Mark Suster, an entrepreneur turned venture capitalist that focuses on early-stage technology companies, has written extensively on what he refers to as “the co-founder mythology.” That is, business relationships evolve, and not always in the positive way the partners envision.
While it’s easy to focus on serving your customers, or establishing relationships with other professionals or suppliers, Suster urges business partners to invest first in their partnership. He writes, “Make sure you continually pay attention to this most important of human relationships in your business. Nurture it. Challenge it. And mediate when you must.”
Stressing that 50/50 partnerships, in particular, offer very limited alternatives for dealing with conflict, Suster suggests consulting an executive coach to help manage dueling goals and personalities. He writes, “It’s hard to be open with your co-founders without somebody helping to broker the conversation. In many cases it’s easier if this person isn’t a board member or venture capitalist unless you have an extremely close or trusting relationship with them. You want to be able to be open without your board members losing confidence in your future.”
In my experience, while new business partners often expect ongoing synchronicity, the inevitable changes in risk tolerance, business goals, and personal circumstances can contribute to unexpected differences in corporate direction. I’d add that what Suster describes as “mechanisms for mediating if you can’t come to a consensus” should be put in place sooner rather than later, ideally from the outset, long before conflict surfaces. That will help ensure you don’t sweep conflicts under the rug, hoping they disappear. The truth is that whether you experience a slight gap or major rift in thinking, it will widen as time goes on and cause significant stress as the time for succession planning or selling the business approaches.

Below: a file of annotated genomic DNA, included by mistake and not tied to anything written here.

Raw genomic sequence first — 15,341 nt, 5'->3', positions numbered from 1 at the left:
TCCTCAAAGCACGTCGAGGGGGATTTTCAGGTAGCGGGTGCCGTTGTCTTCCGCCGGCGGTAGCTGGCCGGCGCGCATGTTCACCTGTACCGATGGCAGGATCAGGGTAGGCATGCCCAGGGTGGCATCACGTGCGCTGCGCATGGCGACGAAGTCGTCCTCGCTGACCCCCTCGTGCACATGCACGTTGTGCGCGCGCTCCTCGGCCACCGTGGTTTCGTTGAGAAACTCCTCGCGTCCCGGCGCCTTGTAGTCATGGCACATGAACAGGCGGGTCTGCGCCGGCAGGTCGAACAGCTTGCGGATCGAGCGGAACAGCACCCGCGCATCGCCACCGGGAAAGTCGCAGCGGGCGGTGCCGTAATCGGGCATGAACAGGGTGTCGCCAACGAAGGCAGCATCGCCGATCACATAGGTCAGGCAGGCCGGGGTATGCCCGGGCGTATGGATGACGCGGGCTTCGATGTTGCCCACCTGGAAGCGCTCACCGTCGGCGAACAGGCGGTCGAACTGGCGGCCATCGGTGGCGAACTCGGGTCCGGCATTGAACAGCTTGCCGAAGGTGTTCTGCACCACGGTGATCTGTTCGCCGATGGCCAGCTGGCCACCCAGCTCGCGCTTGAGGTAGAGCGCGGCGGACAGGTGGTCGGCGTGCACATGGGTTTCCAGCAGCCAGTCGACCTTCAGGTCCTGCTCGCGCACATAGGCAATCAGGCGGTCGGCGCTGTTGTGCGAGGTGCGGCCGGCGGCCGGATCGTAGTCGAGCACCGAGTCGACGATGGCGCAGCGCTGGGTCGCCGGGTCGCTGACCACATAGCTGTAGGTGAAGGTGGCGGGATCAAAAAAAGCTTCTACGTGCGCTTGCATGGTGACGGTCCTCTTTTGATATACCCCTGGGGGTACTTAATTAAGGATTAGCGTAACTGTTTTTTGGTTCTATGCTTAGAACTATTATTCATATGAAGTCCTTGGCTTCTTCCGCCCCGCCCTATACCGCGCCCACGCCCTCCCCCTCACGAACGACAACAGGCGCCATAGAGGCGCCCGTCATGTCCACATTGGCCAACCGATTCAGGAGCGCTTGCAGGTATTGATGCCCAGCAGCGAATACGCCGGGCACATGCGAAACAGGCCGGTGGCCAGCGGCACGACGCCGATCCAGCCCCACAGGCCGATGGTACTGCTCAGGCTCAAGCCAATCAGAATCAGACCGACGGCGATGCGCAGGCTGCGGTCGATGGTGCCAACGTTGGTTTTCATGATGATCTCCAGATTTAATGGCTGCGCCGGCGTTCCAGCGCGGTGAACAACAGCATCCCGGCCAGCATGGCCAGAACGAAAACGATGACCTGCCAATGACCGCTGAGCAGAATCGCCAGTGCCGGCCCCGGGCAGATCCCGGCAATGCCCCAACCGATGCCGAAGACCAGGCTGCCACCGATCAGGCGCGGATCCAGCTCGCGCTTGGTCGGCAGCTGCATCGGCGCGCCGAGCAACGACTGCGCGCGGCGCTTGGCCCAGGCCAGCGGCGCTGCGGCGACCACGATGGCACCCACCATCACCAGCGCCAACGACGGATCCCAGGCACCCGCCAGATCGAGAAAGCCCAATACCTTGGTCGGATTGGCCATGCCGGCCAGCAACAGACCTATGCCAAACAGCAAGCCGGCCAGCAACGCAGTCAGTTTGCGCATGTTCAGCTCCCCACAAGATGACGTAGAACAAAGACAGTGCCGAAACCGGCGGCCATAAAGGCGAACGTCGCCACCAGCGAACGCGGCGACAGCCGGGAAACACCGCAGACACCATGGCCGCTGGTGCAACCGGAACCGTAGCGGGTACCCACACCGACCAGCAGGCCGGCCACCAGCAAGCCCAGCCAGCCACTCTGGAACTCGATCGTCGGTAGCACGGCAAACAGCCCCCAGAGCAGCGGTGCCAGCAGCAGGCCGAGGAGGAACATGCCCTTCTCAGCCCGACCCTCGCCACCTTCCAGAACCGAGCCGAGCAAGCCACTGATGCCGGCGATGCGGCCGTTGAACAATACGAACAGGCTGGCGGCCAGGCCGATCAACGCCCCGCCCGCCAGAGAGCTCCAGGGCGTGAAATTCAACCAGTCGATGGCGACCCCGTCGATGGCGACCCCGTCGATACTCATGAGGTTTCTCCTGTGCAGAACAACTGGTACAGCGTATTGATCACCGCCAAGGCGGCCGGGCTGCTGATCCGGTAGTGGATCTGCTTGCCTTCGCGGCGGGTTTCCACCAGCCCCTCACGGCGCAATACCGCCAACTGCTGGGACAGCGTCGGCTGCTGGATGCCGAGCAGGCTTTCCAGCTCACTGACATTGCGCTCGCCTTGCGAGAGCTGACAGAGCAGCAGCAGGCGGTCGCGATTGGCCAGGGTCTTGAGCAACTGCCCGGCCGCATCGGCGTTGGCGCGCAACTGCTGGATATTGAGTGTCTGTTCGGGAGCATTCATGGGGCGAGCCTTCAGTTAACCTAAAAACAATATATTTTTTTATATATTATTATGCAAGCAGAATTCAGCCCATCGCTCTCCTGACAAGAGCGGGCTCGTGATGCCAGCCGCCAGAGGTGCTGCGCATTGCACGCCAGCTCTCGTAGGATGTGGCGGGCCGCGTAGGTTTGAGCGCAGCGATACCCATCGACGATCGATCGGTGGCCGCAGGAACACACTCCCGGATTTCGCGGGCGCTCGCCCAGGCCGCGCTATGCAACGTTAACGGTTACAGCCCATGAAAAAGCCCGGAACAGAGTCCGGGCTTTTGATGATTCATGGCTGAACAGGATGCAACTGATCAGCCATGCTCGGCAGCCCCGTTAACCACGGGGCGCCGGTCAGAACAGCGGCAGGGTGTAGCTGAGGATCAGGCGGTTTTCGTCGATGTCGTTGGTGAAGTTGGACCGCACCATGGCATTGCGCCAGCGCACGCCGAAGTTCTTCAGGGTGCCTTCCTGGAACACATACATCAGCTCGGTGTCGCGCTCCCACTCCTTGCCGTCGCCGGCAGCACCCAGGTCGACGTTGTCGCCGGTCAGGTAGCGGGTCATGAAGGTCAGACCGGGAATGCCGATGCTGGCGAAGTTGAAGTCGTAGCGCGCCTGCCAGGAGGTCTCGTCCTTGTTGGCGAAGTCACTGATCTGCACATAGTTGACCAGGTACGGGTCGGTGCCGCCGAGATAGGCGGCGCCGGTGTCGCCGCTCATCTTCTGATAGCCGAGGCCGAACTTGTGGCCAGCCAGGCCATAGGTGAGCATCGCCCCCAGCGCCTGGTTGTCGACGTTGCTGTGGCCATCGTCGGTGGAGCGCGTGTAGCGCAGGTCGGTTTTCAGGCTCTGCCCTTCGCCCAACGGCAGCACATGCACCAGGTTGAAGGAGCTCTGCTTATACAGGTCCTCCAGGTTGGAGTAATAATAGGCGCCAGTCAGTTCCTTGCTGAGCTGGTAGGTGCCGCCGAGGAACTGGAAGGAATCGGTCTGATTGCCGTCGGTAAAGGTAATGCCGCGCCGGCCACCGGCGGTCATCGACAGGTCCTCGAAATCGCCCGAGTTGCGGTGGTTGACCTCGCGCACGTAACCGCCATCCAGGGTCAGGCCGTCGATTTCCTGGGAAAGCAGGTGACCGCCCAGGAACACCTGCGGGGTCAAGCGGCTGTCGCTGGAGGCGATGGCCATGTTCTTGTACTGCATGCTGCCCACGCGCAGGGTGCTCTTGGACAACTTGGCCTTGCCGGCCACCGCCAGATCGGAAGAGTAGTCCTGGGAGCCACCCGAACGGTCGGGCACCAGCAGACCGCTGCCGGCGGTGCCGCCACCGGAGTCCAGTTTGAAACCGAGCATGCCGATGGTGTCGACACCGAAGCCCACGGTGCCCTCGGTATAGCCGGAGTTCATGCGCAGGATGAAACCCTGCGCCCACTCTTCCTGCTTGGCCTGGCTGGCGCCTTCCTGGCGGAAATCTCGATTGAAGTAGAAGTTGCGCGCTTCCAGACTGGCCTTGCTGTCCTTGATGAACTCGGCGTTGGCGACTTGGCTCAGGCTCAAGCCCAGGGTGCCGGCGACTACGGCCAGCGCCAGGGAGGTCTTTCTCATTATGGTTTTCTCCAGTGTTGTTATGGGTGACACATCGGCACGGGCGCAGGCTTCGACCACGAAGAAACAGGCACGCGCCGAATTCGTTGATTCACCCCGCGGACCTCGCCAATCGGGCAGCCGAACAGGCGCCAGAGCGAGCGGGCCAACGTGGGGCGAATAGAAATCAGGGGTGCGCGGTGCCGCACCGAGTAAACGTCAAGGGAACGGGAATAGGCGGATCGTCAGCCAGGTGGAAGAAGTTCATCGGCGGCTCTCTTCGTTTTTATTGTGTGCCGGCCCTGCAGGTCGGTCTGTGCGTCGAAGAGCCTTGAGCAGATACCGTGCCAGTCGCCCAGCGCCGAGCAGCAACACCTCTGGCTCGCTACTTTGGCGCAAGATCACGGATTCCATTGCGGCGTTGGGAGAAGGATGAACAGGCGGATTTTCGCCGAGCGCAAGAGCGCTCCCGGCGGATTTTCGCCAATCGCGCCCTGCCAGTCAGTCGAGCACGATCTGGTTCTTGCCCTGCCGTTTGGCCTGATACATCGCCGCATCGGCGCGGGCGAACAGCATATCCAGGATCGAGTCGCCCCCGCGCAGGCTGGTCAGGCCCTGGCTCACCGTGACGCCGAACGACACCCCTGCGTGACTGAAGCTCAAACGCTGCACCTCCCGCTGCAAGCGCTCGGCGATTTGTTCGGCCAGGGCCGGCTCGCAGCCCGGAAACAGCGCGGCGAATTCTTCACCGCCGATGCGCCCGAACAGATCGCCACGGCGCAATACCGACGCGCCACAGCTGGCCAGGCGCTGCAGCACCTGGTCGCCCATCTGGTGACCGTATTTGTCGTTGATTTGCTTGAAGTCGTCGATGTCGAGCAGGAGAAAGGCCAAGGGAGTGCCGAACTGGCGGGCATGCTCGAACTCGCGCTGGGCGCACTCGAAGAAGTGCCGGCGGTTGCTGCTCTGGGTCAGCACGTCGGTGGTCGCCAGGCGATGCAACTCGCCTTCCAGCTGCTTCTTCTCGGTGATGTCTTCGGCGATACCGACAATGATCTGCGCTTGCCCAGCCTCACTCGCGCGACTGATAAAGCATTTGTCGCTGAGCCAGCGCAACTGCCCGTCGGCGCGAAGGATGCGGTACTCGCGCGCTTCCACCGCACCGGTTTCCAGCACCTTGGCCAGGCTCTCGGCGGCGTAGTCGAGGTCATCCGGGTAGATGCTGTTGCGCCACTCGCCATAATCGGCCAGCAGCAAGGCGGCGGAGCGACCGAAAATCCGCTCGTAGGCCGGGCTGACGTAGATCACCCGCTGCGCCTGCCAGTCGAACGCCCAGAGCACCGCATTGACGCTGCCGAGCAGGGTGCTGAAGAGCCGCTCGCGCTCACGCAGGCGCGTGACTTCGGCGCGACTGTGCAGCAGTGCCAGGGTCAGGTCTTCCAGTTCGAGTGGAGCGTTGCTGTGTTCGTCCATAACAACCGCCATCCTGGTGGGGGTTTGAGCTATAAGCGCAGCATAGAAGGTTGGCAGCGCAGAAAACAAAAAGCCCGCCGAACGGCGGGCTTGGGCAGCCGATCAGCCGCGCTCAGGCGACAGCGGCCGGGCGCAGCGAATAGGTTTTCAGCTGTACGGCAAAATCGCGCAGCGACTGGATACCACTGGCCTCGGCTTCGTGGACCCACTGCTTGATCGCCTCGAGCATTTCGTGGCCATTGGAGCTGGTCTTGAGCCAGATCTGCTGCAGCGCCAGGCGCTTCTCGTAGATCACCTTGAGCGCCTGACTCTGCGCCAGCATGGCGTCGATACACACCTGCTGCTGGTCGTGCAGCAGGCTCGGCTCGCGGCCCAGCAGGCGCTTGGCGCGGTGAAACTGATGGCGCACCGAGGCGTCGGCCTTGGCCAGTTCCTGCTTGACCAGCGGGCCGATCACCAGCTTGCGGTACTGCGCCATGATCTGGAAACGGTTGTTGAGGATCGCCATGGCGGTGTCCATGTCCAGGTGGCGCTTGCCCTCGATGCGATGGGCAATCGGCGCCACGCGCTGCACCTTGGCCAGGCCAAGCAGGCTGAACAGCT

Fortunately, the business partners I have interviewed have not had these issues. However, I know disagreements arise and know what an executive coach brings to the table.  I would certainly recommend that each business partner give serious consideration to services of an organization like Vistage International.
And if entrepreneurship is of interest, I encourage you to read the stories of successful executives and entrepreneurs at Profiles in Success.